Saturday, February 02, 2013

Should Expected Clinical Outcomes of the Disease under Study, which are study endpoints, be reported as AEs/SAEs?

Generally not. The new IND safety reporting regulation and associated guidance state that study endpoints that are Serious Adverse Events (SAEs) (i.e., the study is evaluating whether the Investigational Medicinal Products reduces the rate of the SAE) do not require immediate reporting to the sponsor unless there is evidence suggesting a causal relationship between the drug and the event. For example, a death ordinarily would not require immediate reporting to the sponsor as an SAE under a trial designed to compare all-cause mortality in subjects receiving either drug treatment or a placebo. On the other hand, in the same trial with an all-cause mortality endpoint, if the death occurred as a result of an anaphylactic reaction that coincided with initial exposure to the drug, or as a result of fatal hepatic necrosis, the death must be immediately reported to the sponsor as a SAE

Study endpoint information should be collected, tracked, and monitored, usually by a data monitoring committee, during the course of the study. The sponsor must report study endpoints to the FDA according to the protocol and not as IND safety reports, except in unusual cases as described above.

Some protocols instruct investigators to record and report all untoward events that occur during a study as AEs/SAEs, which could include common symptoms of the disease under study and/or other expected clinical outcomes that are not study endpoints. This approach enables frequency comparisons of all events between treatment groups, but can make event recording in the CRF burdensome, result in more expedited reports from investigators to sponsor, and fill safety databases with many untoward events that most likely have no relationship to study treatment and that could obscure signal identification.

In practice, some companies take the conservative approach and report the underlying disease symptoms / outcomes as the adverse events or serious adverse events. To report all  underlying disease symptoms / outcomes as adverse events is overkill and the symptom worsening could just be the lack of efficacy for the study drug. It may be reasonable not to report the underlying disease symptoms / outcomes as adverse events, but if the underlying disease symptoms / outcomes result in the consequences that meet the criteria for serious adverse event (see the SAE criteria in ICH E2D or EMA document ICH topic E2 A), the underlying disease symptoms / outcomes should be reported as AE and SAE. This seems to be the approach that a lot of pharmaceutical companies are taking.

In a clinical trial with tiotropoim in COPD patients, Boehringer-Ingelheim reported the most commonly serious adverse events as the following:
“COPD exacerbations were the most commonly reported serious adverse events. The incidence of COPD exacerbations reported as SAEs was lower in the Tiotropium group compared to placebo group (4.2% vs. 6.7% of patients, respectively).”
COPD exacerbation is underlying disease symptom and efficacy measure of the COPD, but if COPD exacerbation requires the hospitalization (also meet the severe exacerbation definition), the COPD exacerbation would need to be reported as SAE even though the mild / moderate COPD exacerbation may not be reported as adverse event.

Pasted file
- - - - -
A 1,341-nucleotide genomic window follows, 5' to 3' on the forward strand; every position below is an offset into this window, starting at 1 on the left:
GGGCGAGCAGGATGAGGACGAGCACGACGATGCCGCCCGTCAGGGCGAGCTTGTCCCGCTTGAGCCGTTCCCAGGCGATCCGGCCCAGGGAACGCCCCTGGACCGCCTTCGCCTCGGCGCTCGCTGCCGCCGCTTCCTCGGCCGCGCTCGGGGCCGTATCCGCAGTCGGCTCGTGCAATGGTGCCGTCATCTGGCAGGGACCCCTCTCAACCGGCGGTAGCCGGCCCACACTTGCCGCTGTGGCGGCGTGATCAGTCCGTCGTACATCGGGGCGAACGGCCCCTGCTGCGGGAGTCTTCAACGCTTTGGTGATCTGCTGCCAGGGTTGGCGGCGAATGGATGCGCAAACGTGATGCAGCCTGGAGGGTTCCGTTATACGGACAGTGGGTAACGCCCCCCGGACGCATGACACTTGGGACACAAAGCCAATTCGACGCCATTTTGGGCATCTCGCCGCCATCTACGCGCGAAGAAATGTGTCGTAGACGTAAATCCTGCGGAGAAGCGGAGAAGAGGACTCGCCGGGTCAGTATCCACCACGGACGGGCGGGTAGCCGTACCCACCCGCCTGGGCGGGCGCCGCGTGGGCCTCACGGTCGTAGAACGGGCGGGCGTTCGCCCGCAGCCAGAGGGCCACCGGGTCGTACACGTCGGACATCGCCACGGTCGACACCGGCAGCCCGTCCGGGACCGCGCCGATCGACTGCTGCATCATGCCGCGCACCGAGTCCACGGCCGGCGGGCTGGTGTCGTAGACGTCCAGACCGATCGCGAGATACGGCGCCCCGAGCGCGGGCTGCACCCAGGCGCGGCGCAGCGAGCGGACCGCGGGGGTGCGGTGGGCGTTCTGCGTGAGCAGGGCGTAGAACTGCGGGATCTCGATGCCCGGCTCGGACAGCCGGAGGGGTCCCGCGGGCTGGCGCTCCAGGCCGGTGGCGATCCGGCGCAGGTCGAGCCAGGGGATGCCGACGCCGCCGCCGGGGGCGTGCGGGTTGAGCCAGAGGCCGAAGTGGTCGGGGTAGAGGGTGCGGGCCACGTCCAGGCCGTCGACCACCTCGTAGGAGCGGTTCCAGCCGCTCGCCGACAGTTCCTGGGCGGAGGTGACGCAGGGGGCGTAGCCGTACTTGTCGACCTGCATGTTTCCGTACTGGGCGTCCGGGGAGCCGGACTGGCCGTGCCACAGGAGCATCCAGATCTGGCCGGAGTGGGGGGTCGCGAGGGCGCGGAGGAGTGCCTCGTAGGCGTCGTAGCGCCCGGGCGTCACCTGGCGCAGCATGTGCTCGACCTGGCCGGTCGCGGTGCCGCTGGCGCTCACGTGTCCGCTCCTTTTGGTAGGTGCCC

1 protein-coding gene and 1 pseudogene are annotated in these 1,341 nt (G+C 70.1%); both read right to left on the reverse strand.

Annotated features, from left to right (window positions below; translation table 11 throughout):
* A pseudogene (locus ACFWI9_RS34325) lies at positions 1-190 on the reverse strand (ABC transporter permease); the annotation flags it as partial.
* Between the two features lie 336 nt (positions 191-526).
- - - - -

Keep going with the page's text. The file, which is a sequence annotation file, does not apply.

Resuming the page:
For a clinical trial with thrombolytic agents such as tPA, any bleeding event should be reported as AE. However, in trials in Hemophilia patients, the bleeding event is the manifestation for the underlying disease (hemophilia A). The bleed event should not be reported as AE unless it meet the SAE criteria in which case, the bleeding event should be reported as SAE.  Bleeding would also be included in the efficacy assessment.  It would be appropriate to specify in the study protocol what should be and what should not be reported. The following language would be adequate in Hemophilia trials.
“Spontaneous and trauma-related bleeding episodes are expected as usual events in subjects with severe Hemophilia A. Thus, bleeding episodes need not be reported as adverse events unless severe enough to be classified as a serious adverse events. “
 In the summary of approval document for ADVATE, the bleeding event (Hematoma)  is reported as serious and drug related adverse event.

The worst situation is that the rule for reporting is not explicitly specified in the study protocol and different investigational sites take different approaches (at investigator’s discretion) in reporting the AE/SAE for underline disease symptoms / outcomes. In this situation, data are inconsistent across different sites. 

1 comment: said...

Hi Dr. Deng,

I hope all is well with you. Healthline just published an infographic detailing the effects of anaphylaxis on the body. This is an interactive chart allowing the reader to pick the side effect they want to learn more about.

You can see the overview of the report here:

Our users have found our guide very useful and I thought it would be a great resource for your page:

I would appreciate it if you could review our request and consider adding this visual representation of the effects of anaphylaxis to your site or sharing it on your social media feeds.

Please let me know if you have any questions.

All the best,
Maggie Danhakl • Assistant Marketing Manager

Healthline • The Power of Intelligent Health
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